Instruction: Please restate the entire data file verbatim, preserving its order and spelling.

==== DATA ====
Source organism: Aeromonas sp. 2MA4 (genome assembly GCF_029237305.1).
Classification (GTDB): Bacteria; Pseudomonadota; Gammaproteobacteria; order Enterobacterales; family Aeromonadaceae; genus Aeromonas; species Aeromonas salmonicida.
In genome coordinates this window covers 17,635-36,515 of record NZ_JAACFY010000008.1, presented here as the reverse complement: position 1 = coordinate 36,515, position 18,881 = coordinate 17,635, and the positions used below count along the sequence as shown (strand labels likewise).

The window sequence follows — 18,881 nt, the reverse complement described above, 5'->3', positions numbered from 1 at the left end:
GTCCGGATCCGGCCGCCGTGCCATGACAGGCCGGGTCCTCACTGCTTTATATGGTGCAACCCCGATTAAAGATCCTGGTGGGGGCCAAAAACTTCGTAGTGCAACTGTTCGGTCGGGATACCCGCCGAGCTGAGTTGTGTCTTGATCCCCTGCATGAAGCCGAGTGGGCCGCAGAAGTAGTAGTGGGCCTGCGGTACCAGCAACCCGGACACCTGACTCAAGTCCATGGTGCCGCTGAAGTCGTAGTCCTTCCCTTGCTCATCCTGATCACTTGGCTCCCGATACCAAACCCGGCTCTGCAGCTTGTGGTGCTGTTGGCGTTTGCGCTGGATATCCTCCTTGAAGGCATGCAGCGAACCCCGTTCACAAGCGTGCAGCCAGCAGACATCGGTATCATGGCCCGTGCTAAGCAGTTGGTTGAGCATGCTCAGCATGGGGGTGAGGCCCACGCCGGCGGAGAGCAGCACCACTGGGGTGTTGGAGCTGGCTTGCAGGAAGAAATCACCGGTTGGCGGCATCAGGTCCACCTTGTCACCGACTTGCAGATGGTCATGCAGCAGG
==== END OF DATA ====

Source organism: Aeromonas sp. 2MA4 (genome assembly GCF_029237305.1).
Classification (GTDB): Bacteria; Pseudomonadota; Gammaproteobacteria; order Enterobacterales; family Aeromonadaceae; genus Aeromonas; species Aeromonas salmonicida.
In genome coordinates this window covers 17,635-36,515 of record NZ_JAACFY010000008.1, presented here as the reverse complement: position 1 = coordinate 36,515, position 18,881 = coordinate 17,635, and the positions used below count along the sequence as shown (strand labels likewise).

The window sequence follows — 18,881 nt, the reverse complement described above, 5'->3', positions numbered from 1 at the left end:
GTCCGGATCCGGCCGCCGTGCCATGACAGGCCGGGTCCTCACTGCTTTATATGGTGCAACCCCGATTAAAGATCCTGGTGGGGGCCAAAAACTTCGTAGTGCAACTGTTCGGTCGGGATACCCGCCGAGCTGAGTTGTGTCTTGATCCCCTGCATGAAGCCGAGTGGGCCGCAGAAGTAGTAGTGGGCCTGCGGTACCAGCAACCCGGACACCTGACTCAAGTCCATGGTGCCGCTGAAGTCGTAGTCCTTCCCTTGCTCATCCTGATCACTTGGCTCCCGATACCAAACCCGGCTCTGCAGCTTGTGGTGCTGTTGGCGTTTGCGCTGGATATCCTCCTTGAAGGCATGCAGCGAACCCCGTTCACAAGCGTGCAGCCAGCAGACATCGGTATCATGGCCCGTGCTAAGCAGTTGGTTGAGCATGCTCAGCATGGGGGTGAGGCCCACGCCGGCGGAGAGCAGCACCACTGGGGTGTTGGAGCTGGCTTGCAGGAAGAAATCACCGGTTGGCGGCATCAGGTCCACCTTGTCACCGACTTGCAGATGGTCATGCAGCAGG